It's midday at the Genesee off-leash area—otherwise known as the dog park—and 40 or so dogs are sprinting after tennis balls, roughhousing in the sand, and generally chasing around like kids at a playground.
But the humans aren't lavishing much attention on these happy pooches. For the most part at this time of day, this place is strictly for professionals: the dog walkers.
How do you tell a dog walker? Look for the tools of the trade: cell phone; pooper-scooper; and a Chuckit!--a labor-saving plastic contraption for slinging tennis balls.
The Genesee dog park plays host to approximately 10 professional dog walker companies—Slobbering Hearts, Tailwag Services, Pup's Play, and Animal Junction, to name a few—who offer pickup and return service from the park. The term dog walker is a misnomer since most don't do leash walks; instead, they visit one of Seattle's nine off-leash areas, which offer much better exercise and socializing opportunities for dogs.
A van emanating muffled barking pulls up, and all ears and noses in the dog park point in rapt attention. A moment later, a pack of excited dogs storms through the double gate, followed closely by their walker. "It's like a tornado entering the dog park," says Lisa Decker, here with eight dogs, about the brief commotion. Much sniffing and tail wagging ensue as newcomers are greeted.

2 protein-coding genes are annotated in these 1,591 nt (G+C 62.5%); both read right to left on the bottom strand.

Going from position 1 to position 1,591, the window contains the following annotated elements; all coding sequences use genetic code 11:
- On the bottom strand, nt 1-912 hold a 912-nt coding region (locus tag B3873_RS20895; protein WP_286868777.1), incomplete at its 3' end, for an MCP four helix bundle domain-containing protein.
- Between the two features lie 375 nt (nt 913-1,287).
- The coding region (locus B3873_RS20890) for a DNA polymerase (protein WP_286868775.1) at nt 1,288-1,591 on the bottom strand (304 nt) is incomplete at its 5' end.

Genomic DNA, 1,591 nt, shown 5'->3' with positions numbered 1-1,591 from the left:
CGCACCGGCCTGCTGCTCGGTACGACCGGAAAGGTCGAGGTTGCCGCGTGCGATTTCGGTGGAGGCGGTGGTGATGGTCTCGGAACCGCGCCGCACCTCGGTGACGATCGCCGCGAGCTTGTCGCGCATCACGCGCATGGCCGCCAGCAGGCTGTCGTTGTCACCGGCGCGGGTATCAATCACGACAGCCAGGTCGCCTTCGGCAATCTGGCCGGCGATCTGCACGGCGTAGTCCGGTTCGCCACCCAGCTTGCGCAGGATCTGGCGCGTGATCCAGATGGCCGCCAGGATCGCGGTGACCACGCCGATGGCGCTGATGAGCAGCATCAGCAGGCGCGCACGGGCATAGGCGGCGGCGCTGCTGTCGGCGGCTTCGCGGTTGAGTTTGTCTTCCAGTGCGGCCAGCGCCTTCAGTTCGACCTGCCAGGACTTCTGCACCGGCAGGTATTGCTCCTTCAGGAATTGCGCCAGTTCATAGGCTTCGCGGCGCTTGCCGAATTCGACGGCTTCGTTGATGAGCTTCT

Like a neighborhood dry cleaner or grocery, dog walking is a steady and serious business. Many dog walkers are trained in dog CPR, carry first-aid kits, and are well versed in appropriate discipline and training.
"Most dog owners who hire us feel about their dogs like they would about children," says Decker. Many of her clients are young couples who work long hours. When the economy took a dive, Decker expected to lose clients who wouldn't be able to afford her services ($15 per day, twice a week). Instead, she found that her dog owners weren't about to skip having their dogs exercised. "These dogs have great lives," she says.
Decker, 25, a dog owner herself, worked as a costume designer for stage and film before starting her dog walking business. "I remember thinking, 'I'm spending more on my dog than on food!'" Now she handles about 30 dogs per week, giving her a comfortable income and a fun job.
"I have a couple dogs that can jump the fence," she says. "But who wants to leave the dog park?"
Dog walkers post ads at the dog parks. For information on dog parks, check the Citizens for Off-Leash Areas Web site, www.coladog.org.